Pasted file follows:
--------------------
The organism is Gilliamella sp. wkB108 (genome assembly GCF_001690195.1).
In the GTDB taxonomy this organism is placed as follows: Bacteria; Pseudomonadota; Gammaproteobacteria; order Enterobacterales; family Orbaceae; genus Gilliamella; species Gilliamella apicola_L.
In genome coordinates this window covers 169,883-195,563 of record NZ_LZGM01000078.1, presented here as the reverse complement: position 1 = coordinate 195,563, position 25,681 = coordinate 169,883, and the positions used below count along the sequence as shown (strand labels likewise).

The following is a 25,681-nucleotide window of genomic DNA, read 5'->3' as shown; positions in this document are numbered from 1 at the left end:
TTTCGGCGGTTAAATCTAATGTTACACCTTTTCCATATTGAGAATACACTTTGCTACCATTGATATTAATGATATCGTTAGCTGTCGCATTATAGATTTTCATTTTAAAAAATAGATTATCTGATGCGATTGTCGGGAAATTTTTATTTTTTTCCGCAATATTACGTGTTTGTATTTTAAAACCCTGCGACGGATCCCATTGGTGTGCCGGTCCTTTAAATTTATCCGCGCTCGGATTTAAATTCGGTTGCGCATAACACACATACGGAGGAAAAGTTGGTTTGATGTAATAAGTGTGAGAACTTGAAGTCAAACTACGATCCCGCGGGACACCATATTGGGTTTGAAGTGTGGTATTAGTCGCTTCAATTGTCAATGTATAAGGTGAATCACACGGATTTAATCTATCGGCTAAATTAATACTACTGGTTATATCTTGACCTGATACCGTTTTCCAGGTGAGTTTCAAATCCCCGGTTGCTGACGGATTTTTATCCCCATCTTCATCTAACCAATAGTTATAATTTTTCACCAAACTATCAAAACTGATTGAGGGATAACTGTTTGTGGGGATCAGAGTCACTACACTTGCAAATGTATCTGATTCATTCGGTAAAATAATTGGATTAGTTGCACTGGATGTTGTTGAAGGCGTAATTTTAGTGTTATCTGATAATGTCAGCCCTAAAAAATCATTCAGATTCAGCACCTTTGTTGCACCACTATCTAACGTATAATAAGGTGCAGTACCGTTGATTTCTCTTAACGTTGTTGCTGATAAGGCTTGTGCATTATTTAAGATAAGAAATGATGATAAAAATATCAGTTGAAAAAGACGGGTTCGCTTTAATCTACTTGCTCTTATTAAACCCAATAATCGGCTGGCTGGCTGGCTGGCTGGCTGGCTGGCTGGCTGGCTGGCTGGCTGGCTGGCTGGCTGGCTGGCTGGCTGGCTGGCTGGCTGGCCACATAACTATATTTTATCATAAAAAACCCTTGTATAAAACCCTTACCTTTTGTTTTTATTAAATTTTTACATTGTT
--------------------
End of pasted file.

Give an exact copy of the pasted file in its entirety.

The organism is Gilliamella sp. wkB108 (genome assembly GCF_001690195.1).
In the GTDB taxonomy this organism is placed as follows: Bacteria; Pseudomonadota; Gammaproteobacteria; order Enterobacterales; family Orbaceae; genus Gilliamella; species Gilliamella apicola_L.
In genome coordinates this window covers 169,883-195,563 of record NZ_LZGM01000078.1, presented here as the reverse complement: position 1 = coordinate 195,563, position 25,681 = coordinate 169,883, and the positions used below count along the sequence as shown (strand labels likewise).

The following is a 25,681-nucleotide window of genomic DNA, read 5'->3' as shown; positions in this document are numbered from 1 at the left end:
TTTCGGCGGTTAAATCTAATGTTACACCTTTTCCATATTGAGAATACACTTTGCTACCATTGATATTAATGATATCGTTAGCTGTCGCATTATAGATTTTCATTTTAAAAAATAGATTATCTGATGCGATTGTCGGGAAATTTTTATTTTTTTCCGCAATATTACGTGTTTGTATTTTAAAACCCTGCGACGGATCCCATTGGTGTGCCGGTCCTTTAAATTTATCCGCGCTCGGATTTAAATTCGGTTGCGCATAACACACATACGGAGGAAAAGTTGGTTTGATGTAATAAGTGTGAGAACTTGAAGTCAAACTACGATCCCGCGGGACACCATATTGGGTTTGAAGTGTGGTATTAGTCGCTTCAATTGTCAATGTATAAGGTGAATCACACGGATTTAATCTATCGGCTAAATTAATACTACTGGTTATATCTTGACCTGATACCGTTTTCCAGGTGAGTTTCAAATCCCCGGTTGCTGACGGATTTTTATCCCCATCTTCATCTAACCAATAGTTATAATTTTTCACCAAACTATCAAAACTGATTGAGGGATAACTGTTTGTGGGGATCAGAGTCACTACACTTGCAAATGTATCTGATTCATTCGGTAAAATAATTGGATTAGTTGCACTGGATGTTGTTGAAGGCGTAATTTTAGTGTTATCTGATAATGTCAGCCCTAAAAAATCATTCAGATTCAGCACCTTTGTTGCACCACTATCTAACGTATAATAAGGTGCAGTACCGTTGATTTCTCTTAACGTTGTTGCTGATAAGGCTTGTGCATTATTTAAGATAAGAAATGATGATAAAAATATCAGTTGAAAAAGACGGGTTCGCTTTAATCTACTTGCTCTTATTAAACCCAATAATCGGCTGGCTGGCTGGCTGGCTGGCTGGCTGGCTGGCTGGCTGGCTGGCTGGCTGGCTGGCTGGCTGGCTGGCTGGCTGGCTGGCTGGCCACATAACTATATTTTATCATAAAAAACCCTTGTATAAAACCCTTACCTTTTGTTTTTATTAAATTTTTACATTGTT